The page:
Super small data storage solution

Researchers may have found a tiny solution for storing big data.
26 July 2016

Interview with 

Dr Sander Otte, Delft University of Technology


From films to food ordering, our world is increasingly held in the digital sphere, data_centre this change in behaviour has led to a vast increase in data and that data has to be stored. We've mentioned before on the programme how big data means big warehouses  full of the hard drives, energy supplies and the aircon needed to keep them cool.

But now researchers at Delft University of Technology, in the Netherlands, have come up with a new way to store data at thousands of times the density... by using individual atoms. Claire Armstrong spoke with Sander Otte to hear how...

Sander - What we've been able to do is to essentially make a hard disk where you can store data in the forms of 0s and 1s, just like you do on a regular hard disk, except that here the bytes are all encoded by a single atom. There is just one atom for each byte and then the position of that atom tells you whether the byte is a 0 or a 1. You can really compare it to I think it's called an abacus... one of those old fashioned calculators where you move beads around...

Claire - Yes.

Sander - Here you are moving the atoms around. And that's exactly what you do and that's how we store the data.

Claire - Oh, OK. That's quite a nice analogy actually - an abacus. And how are you actually doing this - what kind of atoms are you using?

Sander - We are using chlorine atoms on a copper surface and that was actually the big discovery here. We found that these chlorine atoms on this crystalline copper surface, which is perfectly flat, also forms a very smooth regular grid of atoms. And then in that grid of atoms, we  put on, just too few chlorine atoms essentially and, as a result, there were some atoms missing so you have holes in the surface. Then it really looks like a sliding puzzle where one piece is missing and you can slide a piece towards a hole and that's how you can move things around.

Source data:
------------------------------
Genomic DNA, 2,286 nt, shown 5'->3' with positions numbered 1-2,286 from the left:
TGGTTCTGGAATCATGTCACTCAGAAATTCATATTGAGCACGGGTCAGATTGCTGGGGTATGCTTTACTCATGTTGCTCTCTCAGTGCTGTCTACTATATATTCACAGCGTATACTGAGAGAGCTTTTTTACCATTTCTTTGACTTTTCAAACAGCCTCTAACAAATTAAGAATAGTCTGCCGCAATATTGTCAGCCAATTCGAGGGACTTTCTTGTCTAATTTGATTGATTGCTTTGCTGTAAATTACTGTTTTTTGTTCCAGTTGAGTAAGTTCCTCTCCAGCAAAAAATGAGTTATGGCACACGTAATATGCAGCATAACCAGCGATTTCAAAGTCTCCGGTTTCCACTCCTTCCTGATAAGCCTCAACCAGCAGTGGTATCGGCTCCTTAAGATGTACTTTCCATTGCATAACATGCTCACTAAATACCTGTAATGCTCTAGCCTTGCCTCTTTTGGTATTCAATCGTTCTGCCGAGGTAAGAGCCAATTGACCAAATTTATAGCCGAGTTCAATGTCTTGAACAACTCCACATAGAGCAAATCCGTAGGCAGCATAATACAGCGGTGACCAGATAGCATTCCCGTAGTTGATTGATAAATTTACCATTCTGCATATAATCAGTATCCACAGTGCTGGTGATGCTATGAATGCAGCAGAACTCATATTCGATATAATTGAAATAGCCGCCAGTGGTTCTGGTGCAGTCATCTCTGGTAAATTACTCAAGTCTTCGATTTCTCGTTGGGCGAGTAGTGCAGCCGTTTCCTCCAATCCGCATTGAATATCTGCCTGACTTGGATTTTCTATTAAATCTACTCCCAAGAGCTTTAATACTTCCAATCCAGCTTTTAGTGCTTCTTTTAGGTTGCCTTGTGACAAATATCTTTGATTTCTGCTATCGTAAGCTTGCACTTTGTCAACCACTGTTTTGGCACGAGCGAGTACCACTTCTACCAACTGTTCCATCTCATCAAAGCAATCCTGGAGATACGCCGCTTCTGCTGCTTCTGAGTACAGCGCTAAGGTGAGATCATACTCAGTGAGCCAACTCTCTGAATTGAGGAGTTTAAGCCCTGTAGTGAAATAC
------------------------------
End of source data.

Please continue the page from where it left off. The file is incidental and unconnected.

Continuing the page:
Claire - OK, wow!. So you're really controlling things here at the atomic level?

Sander - Yep.

Claire - How do you move an atom?

Sander - So we this work with a so-called tunneling microscope (an STM). That technique has been around since the 1980s. It consists of a very sharp needle that scans over the surface and it kind of looks like a record player, and that needle is so sharp that it can feel the individual atoms on the surface. So it scans over the surface line by line and then if you put all of those height profiles together, you get your picture of where the atoms are. Once the picture is finished you can then take your STM back to whichever atom you would like to move and then use that same needle to move it around. There's a few different techniques to do this, so either you can use the atom to drag them or, in some cases, you can even pick up the atom and put them down. But, in this particular study, we found we just needed to bring down the tip and, as a result, we inject a current basically in the atom that we want move and that current is in the order of a microamp, which sounds like a very small number but it's an enormous amount of current for that single atom, and that causes the atom locally to heat up a bit and that gives it enough energy to make the jump to the neighbouring empty site where it then goes to.

Claire - OK, so by using this very sharp needle and the current you can push the atoms around and, by pushing them to a different positions, that means you're storing different types of data. How fast can you read and write to this new hard drive?

Sander - Right. So there we come to the slightly less good news of this whole achievement, the read and write speed is still very slow. We actually didn't optimise to get to the fastest read or write speed yet so that in order to read the kilobyte we would need an hour, in order to re-write it we would need three hours. So that is almost ridiculous when we compare it to speeds that we normally have on our hard drive.

However, the dynamics of these atoms are ultrafast right. So, in principle, there is no limitation why this could not be sped up to let's say a megabyte per second as we see on a hard drive. However, I do recognise that there is quite a lot of technological barriers to be taken here, so it will definitely be a long time before we get there.

Data storage, to my opinion, is just an example here. It's a demonstration of what we are able to do but I think there is a much more profound message here which is, we have been able to manipulate the world on a scale that was just impossible before. So we humans have now been able to build things on a scale of individual atoms and, if you think about it, that would eventually enable us to perhaps even tinker with how materials work and what kind of properties materials have if we could really choose ourselves where the atoms go, we could build all kinds of circuits maybe on the atomic scale.

I don't know what the possibilities will be in the future, but I am sure that it will be way cooler than just data storage. Data storage is just a bit of a lame example in that sense and by lack of any imagination, it's the best we can show but there will be much more than that.


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